April 26, 2010, 10:22 AM

E-commerce pay stagnates, but web commerce and marketing directors gain

Salaries were little changed in 2009 for most e-commerce workers, but two job titles—director of e-commerce and director of Internet marketing—registered significant increases in average pay, according to a new report.

Internet Retailer

Salaries were little changed in 2009 for most e-commerce workers, but two job titles—director of e-commerce and director of Internet marketing—registered significant increases in average pay, according to a new report.

A vice president of e-commerce in the U.S. can expect a salary of $155,700, with salaries ranging from $112,500 to $203,400, virtually unchanged from a year ago, says the latest Guide to Online and Interactive Marketing Salaries from executive search firm Crandall Associates.

There was generally little upward movement in salaries last year, says Crandall Associates president Wendy Weber.

Among the positions with no change to average salary were e-mail marketing manager ($73,500), web developer ($85,300), natural search analyst ($66,500) and web site manager ($73,400).

However, two positions stood out as exceptions. A director of e-commerce can expect an average salary of $125,900, up 18.9% from $105,900 a year ago, with a low today of $98,100 and a high of $167,200. Directors of e-commerce who have been on the job for one to three years can expect a range of $85,200 to $97,600; those with four to seven years experience, $101,700 to $128,400; and those with more than seven years, $145,300 to $167,200.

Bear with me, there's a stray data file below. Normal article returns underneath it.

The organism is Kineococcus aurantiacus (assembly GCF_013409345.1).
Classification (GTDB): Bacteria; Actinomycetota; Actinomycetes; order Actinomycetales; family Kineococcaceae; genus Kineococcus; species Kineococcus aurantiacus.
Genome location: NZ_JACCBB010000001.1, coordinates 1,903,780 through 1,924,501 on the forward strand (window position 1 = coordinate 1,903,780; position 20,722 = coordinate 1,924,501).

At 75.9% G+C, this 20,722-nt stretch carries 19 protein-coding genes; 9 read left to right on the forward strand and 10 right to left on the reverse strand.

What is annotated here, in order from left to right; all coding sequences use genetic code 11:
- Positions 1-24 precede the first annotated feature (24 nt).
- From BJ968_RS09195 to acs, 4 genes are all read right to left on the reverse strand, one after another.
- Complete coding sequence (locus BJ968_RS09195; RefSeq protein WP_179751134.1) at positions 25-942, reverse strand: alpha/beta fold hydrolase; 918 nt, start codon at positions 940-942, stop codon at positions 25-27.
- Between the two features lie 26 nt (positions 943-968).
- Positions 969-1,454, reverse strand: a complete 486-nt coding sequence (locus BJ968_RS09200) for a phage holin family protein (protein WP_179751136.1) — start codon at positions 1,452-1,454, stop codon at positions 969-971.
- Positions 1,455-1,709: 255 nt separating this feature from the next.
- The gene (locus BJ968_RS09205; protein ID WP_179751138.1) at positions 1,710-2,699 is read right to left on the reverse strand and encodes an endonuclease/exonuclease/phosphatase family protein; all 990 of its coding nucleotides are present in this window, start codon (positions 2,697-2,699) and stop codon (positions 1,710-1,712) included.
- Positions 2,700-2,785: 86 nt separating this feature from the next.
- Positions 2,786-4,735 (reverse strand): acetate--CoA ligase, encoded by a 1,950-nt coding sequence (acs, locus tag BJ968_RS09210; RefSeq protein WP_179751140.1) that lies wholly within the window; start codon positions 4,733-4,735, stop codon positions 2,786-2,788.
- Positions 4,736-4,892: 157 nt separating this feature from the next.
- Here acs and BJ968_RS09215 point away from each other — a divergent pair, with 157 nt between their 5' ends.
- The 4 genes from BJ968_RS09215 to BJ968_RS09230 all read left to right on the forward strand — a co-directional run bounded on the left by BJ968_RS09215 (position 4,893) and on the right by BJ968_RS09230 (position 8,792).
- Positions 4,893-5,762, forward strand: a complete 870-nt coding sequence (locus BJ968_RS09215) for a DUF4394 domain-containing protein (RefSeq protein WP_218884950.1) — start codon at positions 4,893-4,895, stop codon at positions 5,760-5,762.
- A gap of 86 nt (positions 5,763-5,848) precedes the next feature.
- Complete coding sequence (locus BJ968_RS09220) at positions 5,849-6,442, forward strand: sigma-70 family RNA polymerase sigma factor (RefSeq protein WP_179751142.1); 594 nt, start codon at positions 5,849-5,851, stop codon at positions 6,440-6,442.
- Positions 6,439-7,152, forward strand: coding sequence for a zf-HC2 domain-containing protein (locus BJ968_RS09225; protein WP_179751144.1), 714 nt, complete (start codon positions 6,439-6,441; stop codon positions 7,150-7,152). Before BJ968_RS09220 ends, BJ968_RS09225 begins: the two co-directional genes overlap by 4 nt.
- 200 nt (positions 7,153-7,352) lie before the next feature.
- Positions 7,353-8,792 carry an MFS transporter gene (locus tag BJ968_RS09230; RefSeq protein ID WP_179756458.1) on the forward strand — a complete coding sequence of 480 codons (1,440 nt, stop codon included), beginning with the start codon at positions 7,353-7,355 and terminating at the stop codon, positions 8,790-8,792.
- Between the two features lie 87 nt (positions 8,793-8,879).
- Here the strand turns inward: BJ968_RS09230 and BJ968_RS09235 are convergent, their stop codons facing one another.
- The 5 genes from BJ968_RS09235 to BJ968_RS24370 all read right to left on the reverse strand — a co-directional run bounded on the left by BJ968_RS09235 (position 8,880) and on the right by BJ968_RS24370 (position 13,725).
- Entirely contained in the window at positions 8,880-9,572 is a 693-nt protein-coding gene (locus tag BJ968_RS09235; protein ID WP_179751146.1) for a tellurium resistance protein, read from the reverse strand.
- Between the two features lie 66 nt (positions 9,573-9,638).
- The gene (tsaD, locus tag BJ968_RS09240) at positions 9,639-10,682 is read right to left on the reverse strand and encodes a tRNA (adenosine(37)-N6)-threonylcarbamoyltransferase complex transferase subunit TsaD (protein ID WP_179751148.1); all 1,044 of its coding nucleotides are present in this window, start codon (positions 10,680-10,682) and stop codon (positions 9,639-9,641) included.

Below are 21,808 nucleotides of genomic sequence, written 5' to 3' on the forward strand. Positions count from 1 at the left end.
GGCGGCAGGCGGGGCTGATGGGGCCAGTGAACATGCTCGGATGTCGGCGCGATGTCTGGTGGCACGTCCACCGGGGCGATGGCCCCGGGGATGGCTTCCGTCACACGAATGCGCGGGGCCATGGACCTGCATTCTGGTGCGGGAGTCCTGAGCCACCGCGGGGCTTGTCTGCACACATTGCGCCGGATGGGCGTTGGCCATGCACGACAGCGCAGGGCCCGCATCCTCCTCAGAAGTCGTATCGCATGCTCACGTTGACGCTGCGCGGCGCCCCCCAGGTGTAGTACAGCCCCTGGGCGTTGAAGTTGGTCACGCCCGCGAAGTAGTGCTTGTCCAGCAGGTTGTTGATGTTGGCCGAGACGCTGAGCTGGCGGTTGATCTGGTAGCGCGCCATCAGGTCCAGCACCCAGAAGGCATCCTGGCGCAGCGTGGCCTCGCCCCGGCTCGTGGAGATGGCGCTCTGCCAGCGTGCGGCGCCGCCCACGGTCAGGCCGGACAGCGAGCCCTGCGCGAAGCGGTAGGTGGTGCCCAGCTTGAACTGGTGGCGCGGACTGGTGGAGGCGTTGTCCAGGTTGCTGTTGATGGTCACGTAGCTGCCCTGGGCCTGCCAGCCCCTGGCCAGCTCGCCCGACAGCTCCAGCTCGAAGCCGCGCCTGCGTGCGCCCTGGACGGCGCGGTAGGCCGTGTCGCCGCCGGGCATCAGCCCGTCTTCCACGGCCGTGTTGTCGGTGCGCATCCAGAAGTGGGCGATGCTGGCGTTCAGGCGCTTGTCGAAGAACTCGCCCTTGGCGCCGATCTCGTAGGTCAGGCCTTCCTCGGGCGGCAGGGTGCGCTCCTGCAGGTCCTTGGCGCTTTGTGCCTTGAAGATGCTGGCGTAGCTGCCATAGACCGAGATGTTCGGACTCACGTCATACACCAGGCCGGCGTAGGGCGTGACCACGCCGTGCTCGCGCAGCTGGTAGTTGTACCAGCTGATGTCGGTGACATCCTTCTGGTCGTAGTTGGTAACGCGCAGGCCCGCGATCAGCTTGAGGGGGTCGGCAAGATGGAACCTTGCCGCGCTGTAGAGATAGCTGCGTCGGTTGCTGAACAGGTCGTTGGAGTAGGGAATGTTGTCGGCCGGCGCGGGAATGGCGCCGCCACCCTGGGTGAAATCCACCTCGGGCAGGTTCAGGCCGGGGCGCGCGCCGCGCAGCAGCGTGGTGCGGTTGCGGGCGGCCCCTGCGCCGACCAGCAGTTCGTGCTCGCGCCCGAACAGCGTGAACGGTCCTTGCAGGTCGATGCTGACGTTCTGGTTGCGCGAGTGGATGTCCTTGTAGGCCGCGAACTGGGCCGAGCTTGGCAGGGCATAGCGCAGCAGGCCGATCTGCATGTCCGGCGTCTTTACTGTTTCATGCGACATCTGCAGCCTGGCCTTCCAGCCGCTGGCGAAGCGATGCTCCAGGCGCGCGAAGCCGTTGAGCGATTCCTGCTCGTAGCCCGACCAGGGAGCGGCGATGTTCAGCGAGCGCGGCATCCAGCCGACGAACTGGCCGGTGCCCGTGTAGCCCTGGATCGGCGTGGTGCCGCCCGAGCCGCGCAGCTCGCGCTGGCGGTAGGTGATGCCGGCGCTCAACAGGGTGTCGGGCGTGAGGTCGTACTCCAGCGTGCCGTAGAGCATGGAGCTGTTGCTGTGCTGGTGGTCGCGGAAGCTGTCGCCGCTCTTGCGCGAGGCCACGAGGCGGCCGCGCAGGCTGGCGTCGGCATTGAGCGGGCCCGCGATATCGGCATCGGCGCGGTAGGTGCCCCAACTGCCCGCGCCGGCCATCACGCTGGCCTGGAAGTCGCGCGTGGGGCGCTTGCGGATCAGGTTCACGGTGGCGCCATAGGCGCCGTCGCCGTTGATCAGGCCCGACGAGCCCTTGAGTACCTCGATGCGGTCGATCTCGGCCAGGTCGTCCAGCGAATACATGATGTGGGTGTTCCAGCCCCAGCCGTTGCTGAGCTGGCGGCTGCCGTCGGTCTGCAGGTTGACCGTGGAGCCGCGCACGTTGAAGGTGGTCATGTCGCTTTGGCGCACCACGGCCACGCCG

And the average salary of a director of Internet marketing increased 1.9% from $98,700 to $100,500, with a low of $82,700 and a high of $125,000.

This is the third year that Crandall, an executive search firm specializing in direct marketing since 1973, has published the Guide to Online and Interactive Marketing Salaries. It has published the National Salary Guide to Direct and Interactive Marketing, which covers direct marketing and catalogs, since 1980.

The Online report also dug into regional differences. E-commerce workers can earn premiums from the national average of about 20% in the Los Angeles, San Francisco and New York metro areas; 15% in Chicago, Boston and Washington, D.C.; and 10% in Minneapolis and areas of California other than L.A. and San Francisco. They’ll earn 5% less than average in Arkansas, Iowa, Kansas, Kentucky, Louisiana, Mississippi, Missouri, Montana, Nebraska, Oklahoma, South Carolina, South Dakota and Tennessee.

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